David Leavitt's first collection of stories, Family Dancing, published when he was twenty-three years old, consisted of nine stories that mostly dealt with the tensions that strain the delicate fabric of family relationships--sex, divorce, illness, death. A central tension is that of a young gay male trying to come to terms with his homosexuality or trying to find acceptance within his family.
In A Place I've Never Been, Leavitt's second collection, eight of the ten stories focus on conflicts arising out of the gay lifestyle; but Leavitt's homosexual characters, both male and female, in this new book have pushed beyond the problem of psychological self-acceptance or social acceptance by others; they now either confront the further implications of living with their sexual orientation or else they deal with homosexual versions of the problems that face the heterosexual mainstream.
"Gravity," because of its lyrical and symbolic quality, isone of the most intense of the stories that deal with homosexuality. By implication, we may assume that Theo is a young homosexual with AIDS who has chosen to take a drug that would save his sight rather than one that would keep him alive. However, because he is dying again, he comes to live with his mother. On a shopping trip to buy an engagement gift for a cousin,
Theo's mother chooses an expensive crystal bowl; while examining it, she literally tosses it through the air to her feeble son. The fact that the bowl is so heavy and yet so fragile, combined with the fact that the son is able to catch it and hold on to it, constitutes a symbolic moment that provides both the mother and the son with a small but sustaining victory.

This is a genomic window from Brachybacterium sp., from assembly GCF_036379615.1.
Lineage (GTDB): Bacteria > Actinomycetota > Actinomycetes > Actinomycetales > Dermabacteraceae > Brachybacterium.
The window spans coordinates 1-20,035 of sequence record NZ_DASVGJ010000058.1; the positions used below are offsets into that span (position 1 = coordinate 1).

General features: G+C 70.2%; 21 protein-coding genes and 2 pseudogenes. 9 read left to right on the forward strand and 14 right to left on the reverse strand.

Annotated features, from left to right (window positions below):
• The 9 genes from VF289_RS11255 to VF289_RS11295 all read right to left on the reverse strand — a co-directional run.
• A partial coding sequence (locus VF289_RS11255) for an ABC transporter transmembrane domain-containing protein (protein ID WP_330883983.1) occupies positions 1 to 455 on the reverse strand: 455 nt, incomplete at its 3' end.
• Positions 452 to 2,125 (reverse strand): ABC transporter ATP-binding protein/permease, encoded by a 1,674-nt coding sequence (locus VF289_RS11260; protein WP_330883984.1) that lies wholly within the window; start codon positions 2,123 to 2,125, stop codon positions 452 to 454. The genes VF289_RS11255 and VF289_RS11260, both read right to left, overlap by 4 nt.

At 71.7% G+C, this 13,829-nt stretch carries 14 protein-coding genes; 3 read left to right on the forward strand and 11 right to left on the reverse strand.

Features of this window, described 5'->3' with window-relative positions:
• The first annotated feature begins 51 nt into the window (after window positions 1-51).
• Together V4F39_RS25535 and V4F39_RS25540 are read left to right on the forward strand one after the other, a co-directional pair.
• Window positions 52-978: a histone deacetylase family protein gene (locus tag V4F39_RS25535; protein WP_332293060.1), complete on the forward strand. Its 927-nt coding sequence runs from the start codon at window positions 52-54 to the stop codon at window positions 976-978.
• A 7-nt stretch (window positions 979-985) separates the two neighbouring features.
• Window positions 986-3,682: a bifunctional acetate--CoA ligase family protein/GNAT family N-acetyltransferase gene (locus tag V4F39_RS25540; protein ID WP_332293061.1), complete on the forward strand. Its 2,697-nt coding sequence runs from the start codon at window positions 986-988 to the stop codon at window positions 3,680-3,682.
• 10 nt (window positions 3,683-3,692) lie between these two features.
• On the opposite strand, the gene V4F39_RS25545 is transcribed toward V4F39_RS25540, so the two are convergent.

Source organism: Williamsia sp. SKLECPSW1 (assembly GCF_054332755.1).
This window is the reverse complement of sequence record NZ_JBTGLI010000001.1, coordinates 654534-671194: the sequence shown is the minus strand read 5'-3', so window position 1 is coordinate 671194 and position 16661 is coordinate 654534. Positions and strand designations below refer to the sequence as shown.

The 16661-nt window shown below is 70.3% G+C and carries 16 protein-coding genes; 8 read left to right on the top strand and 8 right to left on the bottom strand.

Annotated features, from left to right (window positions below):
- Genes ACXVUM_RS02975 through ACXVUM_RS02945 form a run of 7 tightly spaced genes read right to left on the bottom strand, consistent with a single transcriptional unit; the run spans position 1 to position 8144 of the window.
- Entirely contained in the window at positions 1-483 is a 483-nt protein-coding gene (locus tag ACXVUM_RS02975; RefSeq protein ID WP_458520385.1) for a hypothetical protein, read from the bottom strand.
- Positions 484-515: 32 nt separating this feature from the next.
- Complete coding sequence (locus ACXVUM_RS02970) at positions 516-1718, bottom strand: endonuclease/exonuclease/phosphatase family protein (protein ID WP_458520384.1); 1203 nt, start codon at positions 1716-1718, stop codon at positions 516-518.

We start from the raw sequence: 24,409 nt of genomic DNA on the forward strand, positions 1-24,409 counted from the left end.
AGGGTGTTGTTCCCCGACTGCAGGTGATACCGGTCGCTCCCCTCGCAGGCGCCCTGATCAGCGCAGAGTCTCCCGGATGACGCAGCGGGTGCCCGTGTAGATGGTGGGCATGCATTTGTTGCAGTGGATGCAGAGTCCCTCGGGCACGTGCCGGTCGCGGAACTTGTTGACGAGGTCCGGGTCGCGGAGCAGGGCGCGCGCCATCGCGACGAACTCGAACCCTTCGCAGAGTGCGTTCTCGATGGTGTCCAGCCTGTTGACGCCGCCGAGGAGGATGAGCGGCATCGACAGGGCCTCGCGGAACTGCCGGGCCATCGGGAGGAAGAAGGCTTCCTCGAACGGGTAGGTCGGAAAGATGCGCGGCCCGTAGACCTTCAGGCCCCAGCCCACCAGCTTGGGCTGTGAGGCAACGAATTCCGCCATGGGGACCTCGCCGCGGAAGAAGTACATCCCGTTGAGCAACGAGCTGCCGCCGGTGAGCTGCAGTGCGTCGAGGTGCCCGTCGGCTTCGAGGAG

However, there are earlier images of the relationship between the two in the story. The image of the small boy in his mother's glasses suggests seeing through her eyes. His identification with the mother is also alluded to when he asks if would be all right to give a gift and the mother says "you already have," meaning that she has bought the gift for him.
Because of these references to their relationship, the trajectory of the tossed bowl somehow emphasizes the firm yet fragile connection between them. Although there is no way to defeat the law of gravity, for it is the law that roots us to body and ultimately to death, there are gestures such as the tossing of the bowl that momentarily seem to defy gravity and thus assert the human ability to defy death.
All of Leavitt's stories deal with universal human themes of self-discovery, divided allegiances, and the search for acceptance. It is just that in the fictional world of David Leavitt such universal needs and conflicts primarily derive from the biological, personal, and social reality of homosexuality.
Tomorrow: Charlotte Gilman's "Yellow Wallpaper"